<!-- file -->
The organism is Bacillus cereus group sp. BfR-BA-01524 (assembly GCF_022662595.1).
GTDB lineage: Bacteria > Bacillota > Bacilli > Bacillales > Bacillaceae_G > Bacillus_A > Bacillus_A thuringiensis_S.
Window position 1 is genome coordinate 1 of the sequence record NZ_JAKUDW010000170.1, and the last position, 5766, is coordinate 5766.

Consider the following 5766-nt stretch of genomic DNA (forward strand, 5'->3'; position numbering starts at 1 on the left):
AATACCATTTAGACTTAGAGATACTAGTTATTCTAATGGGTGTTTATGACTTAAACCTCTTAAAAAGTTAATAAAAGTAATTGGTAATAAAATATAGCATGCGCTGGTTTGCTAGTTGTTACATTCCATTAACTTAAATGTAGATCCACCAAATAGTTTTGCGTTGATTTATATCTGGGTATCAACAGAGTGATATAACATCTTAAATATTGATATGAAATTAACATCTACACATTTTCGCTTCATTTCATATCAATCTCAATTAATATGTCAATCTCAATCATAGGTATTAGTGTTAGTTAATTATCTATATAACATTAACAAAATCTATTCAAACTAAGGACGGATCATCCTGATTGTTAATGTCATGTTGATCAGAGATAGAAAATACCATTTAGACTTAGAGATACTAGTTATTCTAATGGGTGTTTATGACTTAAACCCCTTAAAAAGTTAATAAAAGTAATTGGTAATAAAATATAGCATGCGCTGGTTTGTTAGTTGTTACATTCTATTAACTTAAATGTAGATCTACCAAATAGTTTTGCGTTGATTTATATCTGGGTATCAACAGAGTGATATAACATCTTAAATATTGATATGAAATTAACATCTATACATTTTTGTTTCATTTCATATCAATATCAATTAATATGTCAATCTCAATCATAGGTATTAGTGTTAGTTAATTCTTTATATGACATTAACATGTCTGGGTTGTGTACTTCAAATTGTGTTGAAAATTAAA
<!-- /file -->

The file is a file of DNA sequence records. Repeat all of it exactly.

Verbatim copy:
The organism is Bacillus cereus group sp. BfR-BA-01524 (assembly GCF_022662595.1).
GTDB lineage: Bacteria > Bacillota > Bacilli > Bacillales > Bacillaceae_G > Bacillus_A > Bacillus_A thuringiensis_S.
Window position 1 is genome coordinate 1 of the sequence record NZ_JAKUDW010000170.1, and the last position, 5766, is coordinate 5766.

Consider the following 5766-nt stretch of genomic DNA (forward strand, 5'->3'; position numbering starts at 1 on the left):
AATACCATTTAGACTTAGAGATACTAGTTATTCTAATGGGTGTTTATGACTTAAACCTCTTAAAAAGTTAATAAAAGTAATTGGTAATAAAATATAGCATGCGCTGGTTTGCTAGTTGTTACATTCCATTAACTTAAATGTAGATCCACCAAATAGTTTTGCGTTGATTTATATCTGGGTATCAACAGAGTGATATAACATCTTAAATATTGATATGAAATTAACATCTACACATTTTCGCTTCATTTCATATCAATCTCAATTAATATGTCAATCTCAATCATAGGTATTAGTGTTAGTTAATTATCTATATAACATTAACAAAATCTATTCAAACTAAGGACGGATCATCCTGATTGTTAATGTCATGTTGATCAGAGATAGAAAATACCATTTAGACTTAGAGATACTAGTTATTCTAATGGGTGTTTATGACTTAAACCCCTTAAAAAGTTAATAAAAGTAATTGGTAATAAAATATAGCATGCGCTGGTTTGTTAGTTGTTACATTCTATTAACTTAAATGTAGATCTACCAAATAGTTTTGCGTTGATTTATATCTGGGTATCAACAGAGTGATATAACATCTTAAATATTGATATGAAATTAACATCTATACATTTTTGTTTCATTTCATATCAATATCAATTAATATGTCAATCTCAATCATAGGTATTAGTGTTAGTTAATTCTTTATATGACATTAACATGTCTGGGTTGTGTACTTCAAATTGTGTTGAAAATTAAA